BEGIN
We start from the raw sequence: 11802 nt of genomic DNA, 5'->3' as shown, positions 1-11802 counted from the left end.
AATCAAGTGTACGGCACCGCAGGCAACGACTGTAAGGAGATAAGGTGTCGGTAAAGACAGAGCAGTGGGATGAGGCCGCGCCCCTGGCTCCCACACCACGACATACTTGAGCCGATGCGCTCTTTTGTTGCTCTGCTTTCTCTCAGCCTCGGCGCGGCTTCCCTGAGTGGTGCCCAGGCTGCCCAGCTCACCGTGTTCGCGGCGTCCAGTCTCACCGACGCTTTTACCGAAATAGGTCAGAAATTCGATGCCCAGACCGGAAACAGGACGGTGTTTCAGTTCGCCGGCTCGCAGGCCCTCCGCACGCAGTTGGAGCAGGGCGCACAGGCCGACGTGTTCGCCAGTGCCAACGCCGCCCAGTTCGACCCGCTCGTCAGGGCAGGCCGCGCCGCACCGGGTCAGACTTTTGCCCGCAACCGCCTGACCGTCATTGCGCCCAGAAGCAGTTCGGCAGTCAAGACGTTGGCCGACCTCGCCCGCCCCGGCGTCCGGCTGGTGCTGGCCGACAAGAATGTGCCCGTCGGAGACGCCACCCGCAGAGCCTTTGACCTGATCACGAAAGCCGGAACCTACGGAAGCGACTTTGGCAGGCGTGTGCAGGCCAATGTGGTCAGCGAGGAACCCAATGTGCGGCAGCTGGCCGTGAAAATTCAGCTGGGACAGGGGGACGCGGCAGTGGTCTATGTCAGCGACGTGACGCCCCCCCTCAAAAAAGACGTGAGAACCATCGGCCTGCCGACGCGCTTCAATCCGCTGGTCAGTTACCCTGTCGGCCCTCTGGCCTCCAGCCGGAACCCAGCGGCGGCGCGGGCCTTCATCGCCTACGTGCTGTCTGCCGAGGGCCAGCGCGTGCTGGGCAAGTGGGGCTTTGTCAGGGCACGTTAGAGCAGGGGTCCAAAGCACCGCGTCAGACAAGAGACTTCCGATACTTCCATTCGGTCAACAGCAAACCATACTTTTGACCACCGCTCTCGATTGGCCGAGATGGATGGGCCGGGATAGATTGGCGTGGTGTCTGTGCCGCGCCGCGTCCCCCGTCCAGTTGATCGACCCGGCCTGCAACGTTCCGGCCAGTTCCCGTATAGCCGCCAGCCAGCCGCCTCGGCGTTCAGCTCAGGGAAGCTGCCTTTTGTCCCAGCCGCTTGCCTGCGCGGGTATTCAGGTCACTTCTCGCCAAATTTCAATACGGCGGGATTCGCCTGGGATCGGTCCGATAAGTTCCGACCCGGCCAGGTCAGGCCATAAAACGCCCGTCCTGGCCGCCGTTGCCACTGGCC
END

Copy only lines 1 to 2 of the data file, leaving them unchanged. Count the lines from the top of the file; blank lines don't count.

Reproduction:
We start from the raw sequence: 11802 nt of genomic DNA, 5'->3' as shown, positions 1-11802 counted from the left end.
AATCAAGTGTACGGCACCGCAGGCAACGACTGTAAGGAGATAAGGTGTCGGTAAAGACAGAGCAGTGGGATGAGGCCGCGCCCCTGGCTCCCACACCACGACATACTTGAGCCGATGCGCTCTTTTGTTGCTCTGCTTTCTCTCAGCCTCGGCGCGGCTTCCCTGAGTGGTGCCCAGGCTGCCCAGCTCACCGTGTTCGCGGCGTCCAGTCTCACCGACGCTTTTACCGAAATAGGTCAGAAATTCGATGCCCAGACCGGAAACAGGACGGTGTTTCAGTTCGCCGGCTCGCAGGCCCTCCGCACGCAGTTGGAGCAGGGCGCACAGGCCGACGTGTTCGCCAGTGCCAACGCCGCCCAGTTCGACCCGCTCGTCAGGGCAGGCCGCGCCGCACCGGGTCAGACTTTTGCCCGCAACCGCCTGACCGTCATTGCGCCCAGAAGCAGTTCGGCAGTCAAGACGTTGGCCGACCTCGCCCGCCCCGGCGTCCGGCTGGTGCTGGCCGACAAGAATGTGCCCGTCGGAGACGCCACCCGCAGAGCCTTTGACCTGATCACGAAAGCCGGAACCTACGGAAGCGACTTTGGCAGGCGTGTGCAGGCCAATGTGGTCAGCGAGGAACCCAATGTGCGGCAGCTGGCCGTGAAAATTCAGCTGGGACAGGGGGACGCGGCAGTGGTCTATGTCAGCGACGTGACGCCCCCCCTCAAAAAAGACGTGAGAACCATCGGCCTGCCGACGCGCTTCAATCCGCTGGTCAGTTACCCTGTCGGCCCTCTGGCCTCCAGCCGGAACCCAGCGGCGGCGCGGGCCTTCATCGCCTACGTGCTGTCTGCCGAGGGCCAGCGCGTGCTGGGCAAGTGGGGCTTTGTCAGGGCACGTTAGAGCAGGGGTCCAAAGCACCGCGTCAGACAAGAGACTTCCGATACTTCCATTCGGTCAACAGCAAACCATACTTTTGACCACCGCTCTCGATTGGCCGAGATGGATGGGCCGGGATAGATTGGCGTGGTGTCTGTGCCGCGCCGCGTCCCCCGTCCAGTTGATCGACCCGGCCTGCAACGTTCCGGCCAGTTCCCGTATAGCCGCCAGCCAGCCGCCTCGGCGTTCAGCTCAGGGAAGCTGCCTTTTGTCCCAGCCGCTTGCCTGCGCGGGTATTCAGGTCACTTCTCGCCAAATTTCAATACGGCGGGATTCGCCTGGGATCGGTCCGATAAGTTCCGACCCGGCCAGGTCAGGCCATAAAACGCCCGTCCTGGCCGCCGTTGCCACTGGCC